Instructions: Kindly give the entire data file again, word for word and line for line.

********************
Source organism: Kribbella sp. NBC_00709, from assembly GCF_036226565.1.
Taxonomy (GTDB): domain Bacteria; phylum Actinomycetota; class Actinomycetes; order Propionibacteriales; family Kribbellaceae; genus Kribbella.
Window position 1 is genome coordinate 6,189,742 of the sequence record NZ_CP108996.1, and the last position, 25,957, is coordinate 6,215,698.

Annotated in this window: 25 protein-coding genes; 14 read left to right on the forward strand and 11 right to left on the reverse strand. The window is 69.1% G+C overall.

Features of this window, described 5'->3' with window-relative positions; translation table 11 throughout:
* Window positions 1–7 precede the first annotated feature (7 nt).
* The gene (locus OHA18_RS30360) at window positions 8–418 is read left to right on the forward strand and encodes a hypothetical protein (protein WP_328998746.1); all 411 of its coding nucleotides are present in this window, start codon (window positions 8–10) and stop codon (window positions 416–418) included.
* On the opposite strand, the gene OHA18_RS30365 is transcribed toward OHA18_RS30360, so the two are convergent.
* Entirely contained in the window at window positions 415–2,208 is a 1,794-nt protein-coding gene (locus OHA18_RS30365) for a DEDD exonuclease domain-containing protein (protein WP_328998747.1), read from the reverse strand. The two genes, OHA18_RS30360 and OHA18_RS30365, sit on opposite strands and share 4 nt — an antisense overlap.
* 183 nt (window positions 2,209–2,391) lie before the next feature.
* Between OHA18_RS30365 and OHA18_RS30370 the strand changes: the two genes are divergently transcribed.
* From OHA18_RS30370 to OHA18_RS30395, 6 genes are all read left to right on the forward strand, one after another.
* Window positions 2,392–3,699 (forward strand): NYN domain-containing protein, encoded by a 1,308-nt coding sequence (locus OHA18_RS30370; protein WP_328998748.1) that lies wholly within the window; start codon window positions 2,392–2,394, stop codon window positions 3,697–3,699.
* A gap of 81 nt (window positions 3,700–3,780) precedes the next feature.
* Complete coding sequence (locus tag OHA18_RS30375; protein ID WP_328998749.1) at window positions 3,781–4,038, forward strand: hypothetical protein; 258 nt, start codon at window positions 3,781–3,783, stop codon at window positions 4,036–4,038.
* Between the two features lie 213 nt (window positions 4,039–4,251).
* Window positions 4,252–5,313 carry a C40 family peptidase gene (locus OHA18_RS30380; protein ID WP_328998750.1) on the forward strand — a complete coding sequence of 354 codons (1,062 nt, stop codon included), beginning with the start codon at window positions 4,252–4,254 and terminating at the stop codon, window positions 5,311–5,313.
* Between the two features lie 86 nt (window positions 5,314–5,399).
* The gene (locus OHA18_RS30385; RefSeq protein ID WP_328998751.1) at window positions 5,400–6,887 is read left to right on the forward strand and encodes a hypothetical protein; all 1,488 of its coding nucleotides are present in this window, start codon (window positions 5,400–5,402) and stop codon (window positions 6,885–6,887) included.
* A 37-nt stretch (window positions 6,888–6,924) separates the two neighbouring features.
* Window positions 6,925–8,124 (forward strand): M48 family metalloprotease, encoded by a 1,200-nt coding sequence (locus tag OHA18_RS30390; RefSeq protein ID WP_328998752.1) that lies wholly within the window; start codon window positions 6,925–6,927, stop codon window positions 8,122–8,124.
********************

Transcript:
Source organism: Kribbella sp. NBC_00709, from assembly GCF_036226565.1.
Taxonomy (GTDB): domain Bacteria; phylum Actinomycetota; class Actinomycetes; order Propionibacteriales; family Kribbellaceae; genus Kribbella.
Window position 1 is genome coordinate 6,189,742 of the sequence record NZ_CP108996.1, and the last position, 25,957, is coordinate 6,215,698.

Annotated in this window: 25 protein-coding genes; 14 read left to right on the forward strand and 11 right to left on the reverse strand. The window is 69.1% G+C overall.

Features of this window, described 5'->3' with window-relative positions; translation table 11 throughout:
* Window positions 1–7 precede the first annotated feature (7 nt).
* The gene (locus OHA18_RS30360) at window positions 8–418 is read left to right on the forward strand and encodes a hypothetical protein (protein WP_328998746.1); all 411 of its coding nucleotides are present in this window, start codon (window positions 8–10) and stop codon (window positions 416–418) included.
* On the opposite strand, the gene OHA18_RS30365 is transcribed toward OHA18_RS30360, so the two are convergent.
* Entirely contained in the window at window positions 415–2,208 is a 1,794-nt protein-coding gene (locus OHA18_RS30365) for a DEDD exonuclease domain-containing protein (protein WP_328998747.1), read from the reverse strand. The two genes, OHA18_RS30360 and OHA18_RS30365, sit on opposite strands and share 4 nt — an antisense overlap.
* 183 nt (window positions 2,209–2,391) lie before the next feature.
* Between OHA18_RS30365 and OHA18_RS30370 the strand changes: the two genes are divergently transcribed.
* From OHA18_RS30370 to OHA18_RS30395, 6 genes are all read left to right on the forward strand, one after another.
* Window positions 2,392–3,699 (forward strand): NYN domain-containing protein, encoded by a 1,308-nt coding sequence (locus OHA18_RS30370; protein WP_328998748.1) that lies wholly within the window; start codon window positions 2,392–2,394, stop codon window positions 3,697–3,699.
* A gap of 81 nt (window positions 3,700–3,780) precedes the next feature.
* Complete coding sequence (locus tag OHA18_RS30375; protein ID WP_328998749.1) at window positions 3,781–4,038, forward strand: hypothetical protein; 258 nt, start codon at window positions 3,781–3,783, stop codon at window positions 4,036–4,038.
* Between the two features lie 213 nt (window positions 4,039–4,251).
* Window positions 4,252–5,313 carry a C40 family peptidase gene (locus OHA18_RS30380; protein ID WP_328998750.1) on the forward strand — a complete coding sequence of 354 codons (1,062 nt, stop codon included), beginning with the start codon at window positions 4,252–4,254 and terminating at the stop codon, window positions 5,311–5,313.
* Between the two features lie 86 nt (window positions 5,314–5,399).
* The gene (locus OHA18_RS30385; RefSeq protein ID WP_328998751.1) at window positions 5,400–6,887 is read left to right on the forward strand and encodes a hypothetical protein; all 1,488 of its coding nucleotides are present in this window, start codon (window positions 5,400–5,402) and stop codon (window positions 6,885–6,887) included.
* A 37-nt stretch (window positions 6,888–6,924) separates the two neighbouring features.
* Window positions 6,925–8,124 (forward strand): M48 family metalloprotease, encoded by a 1,200-nt coding sequence (locus tag OHA18_RS30390; RefSeq protein ID WP_328998752.1) that lies wholly within the window; start codon window positions 6,925–6,927, stop codon window positions 8,122–8,124.